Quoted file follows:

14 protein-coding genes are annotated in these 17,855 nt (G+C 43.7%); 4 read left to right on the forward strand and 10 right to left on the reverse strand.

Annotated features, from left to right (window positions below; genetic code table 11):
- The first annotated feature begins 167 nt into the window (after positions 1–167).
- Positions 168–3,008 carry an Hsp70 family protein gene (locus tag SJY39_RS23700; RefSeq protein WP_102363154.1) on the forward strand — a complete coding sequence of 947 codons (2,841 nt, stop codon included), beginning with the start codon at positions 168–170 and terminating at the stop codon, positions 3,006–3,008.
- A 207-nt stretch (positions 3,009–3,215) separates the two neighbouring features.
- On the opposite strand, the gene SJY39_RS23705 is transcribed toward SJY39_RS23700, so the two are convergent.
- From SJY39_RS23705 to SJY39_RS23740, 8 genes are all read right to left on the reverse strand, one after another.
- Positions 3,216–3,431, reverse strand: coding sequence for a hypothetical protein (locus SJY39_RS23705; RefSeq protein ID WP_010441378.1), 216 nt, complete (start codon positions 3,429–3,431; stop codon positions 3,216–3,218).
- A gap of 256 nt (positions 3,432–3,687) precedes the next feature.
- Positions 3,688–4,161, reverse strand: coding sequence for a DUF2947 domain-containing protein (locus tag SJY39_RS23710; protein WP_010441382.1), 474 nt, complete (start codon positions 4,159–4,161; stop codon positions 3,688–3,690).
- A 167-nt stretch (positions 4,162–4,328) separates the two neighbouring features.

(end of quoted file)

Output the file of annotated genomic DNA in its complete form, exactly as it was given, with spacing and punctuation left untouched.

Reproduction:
14 protein-coding genes are annotated in these 17,855 nt (G+C 43.7%); 4 read left to right on the forward strand and 10 right to left on the reverse strand.

Annotated features, from left to right (window positions below; genetic code table 11):
- The first annotated feature begins 167 nt into the window (after positions 1–167).
- Positions 168–3,008 carry an Hsp70 family protein gene (locus tag SJY39_RS23700; RefSeq protein WP_102363154.1) on the forward strand — a complete coding sequence of 947 codons (2,841 nt, stop codon included), beginning with the start codon at positions 168–170 and terminating at the stop codon, positions 3,006–3,008.
- A 207-nt stretch (positions 3,009–3,215) separates the two neighbouring features.
- On the opposite strand, the gene SJY39_RS23705 is transcribed toward SJY39_RS23700, so the two are convergent.
- From SJY39_RS23705 to SJY39_RS23740, 8 genes are all read right to left on the reverse strand, one after another.
- Positions 3,216–3,431, reverse strand: coding sequence for a hypothetical protein (locus SJY39_RS23705; RefSeq protein ID WP_010441378.1), 216 nt, complete (start codon positions 3,429–3,431; stop codon positions 3,216–3,218).
- A gap of 256 nt (positions 3,432–3,687) precedes the next feature.
- Positions 3,688–4,161, reverse strand: coding sequence for a DUF2947 domain-containing protein (locus tag SJY39_RS23710; protein WP_010441382.1), 474 nt, complete (start codon positions 4,159–4,161; stop codon positions 3,688–3,690).
- A 167-nt stretch (positions 4,162–4,328) separates the two neighbouring features.